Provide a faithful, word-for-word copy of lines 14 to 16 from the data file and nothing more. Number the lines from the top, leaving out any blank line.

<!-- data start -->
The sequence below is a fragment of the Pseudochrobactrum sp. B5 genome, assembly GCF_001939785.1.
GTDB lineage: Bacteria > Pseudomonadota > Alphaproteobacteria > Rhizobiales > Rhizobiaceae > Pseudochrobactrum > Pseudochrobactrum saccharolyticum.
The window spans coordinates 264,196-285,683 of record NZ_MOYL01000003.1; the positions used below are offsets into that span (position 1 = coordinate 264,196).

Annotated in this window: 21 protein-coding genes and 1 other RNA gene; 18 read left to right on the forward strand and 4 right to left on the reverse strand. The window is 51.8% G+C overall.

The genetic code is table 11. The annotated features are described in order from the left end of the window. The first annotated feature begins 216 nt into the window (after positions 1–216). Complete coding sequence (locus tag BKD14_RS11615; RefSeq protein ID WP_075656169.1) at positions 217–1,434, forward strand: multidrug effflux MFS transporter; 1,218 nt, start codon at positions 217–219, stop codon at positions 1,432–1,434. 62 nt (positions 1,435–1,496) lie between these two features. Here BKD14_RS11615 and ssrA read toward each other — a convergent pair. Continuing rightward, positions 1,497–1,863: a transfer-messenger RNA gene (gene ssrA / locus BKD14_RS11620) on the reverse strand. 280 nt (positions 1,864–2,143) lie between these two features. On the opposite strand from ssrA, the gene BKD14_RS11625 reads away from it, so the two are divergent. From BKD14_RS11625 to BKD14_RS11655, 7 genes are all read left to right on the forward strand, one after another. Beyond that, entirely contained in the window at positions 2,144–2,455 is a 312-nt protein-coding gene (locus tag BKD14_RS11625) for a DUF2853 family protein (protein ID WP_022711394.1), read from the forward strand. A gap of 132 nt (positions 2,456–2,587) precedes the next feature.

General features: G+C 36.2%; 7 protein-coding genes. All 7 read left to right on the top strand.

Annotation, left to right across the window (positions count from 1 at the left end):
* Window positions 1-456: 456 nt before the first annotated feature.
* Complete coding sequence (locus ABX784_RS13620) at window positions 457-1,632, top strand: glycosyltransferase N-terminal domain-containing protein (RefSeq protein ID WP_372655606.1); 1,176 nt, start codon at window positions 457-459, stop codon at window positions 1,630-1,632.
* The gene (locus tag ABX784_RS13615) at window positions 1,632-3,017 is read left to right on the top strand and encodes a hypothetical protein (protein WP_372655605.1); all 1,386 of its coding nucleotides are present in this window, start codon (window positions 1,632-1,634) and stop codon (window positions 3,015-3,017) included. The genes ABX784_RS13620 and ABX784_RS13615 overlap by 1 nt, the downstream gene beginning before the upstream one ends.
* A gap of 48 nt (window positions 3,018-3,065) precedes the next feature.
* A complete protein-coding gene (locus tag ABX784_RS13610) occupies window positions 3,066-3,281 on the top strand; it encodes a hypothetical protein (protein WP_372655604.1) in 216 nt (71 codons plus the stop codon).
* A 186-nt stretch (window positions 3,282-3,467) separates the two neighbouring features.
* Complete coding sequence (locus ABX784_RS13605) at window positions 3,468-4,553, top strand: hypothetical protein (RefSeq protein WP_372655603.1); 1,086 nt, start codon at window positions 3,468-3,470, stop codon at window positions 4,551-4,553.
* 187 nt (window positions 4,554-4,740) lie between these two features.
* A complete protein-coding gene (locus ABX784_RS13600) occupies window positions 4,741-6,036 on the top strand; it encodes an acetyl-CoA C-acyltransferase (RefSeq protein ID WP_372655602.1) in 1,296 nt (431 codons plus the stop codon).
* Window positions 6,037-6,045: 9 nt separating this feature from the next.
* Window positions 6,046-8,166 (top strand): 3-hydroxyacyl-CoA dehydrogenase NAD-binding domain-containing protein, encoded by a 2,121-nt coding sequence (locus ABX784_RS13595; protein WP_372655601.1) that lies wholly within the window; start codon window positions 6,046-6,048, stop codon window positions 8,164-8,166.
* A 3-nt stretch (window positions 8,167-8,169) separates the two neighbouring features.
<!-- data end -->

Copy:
* Complete coding sequence (locus ABX784_RS13605) at window positions 3,468-4,553, top strand: hypothetical protein (RefSeq protein WP_372655603.1); 1,086 nt, start codon at window positions 3,468-3,470, stop codon at window positions 4,551-4,553.
* 187 nt (window positions 4,554-4,740) lie between these two features.
* A complete protein-coding gene (locus ABX784_RS13600) occupies window positions 4,741-6,036 on the top strand; it encodes an acetyl-CoA C-acyltransferase (RefSeq protein ID WP_372655602.1) in 1,296 nt (431 codons plus the stop codon).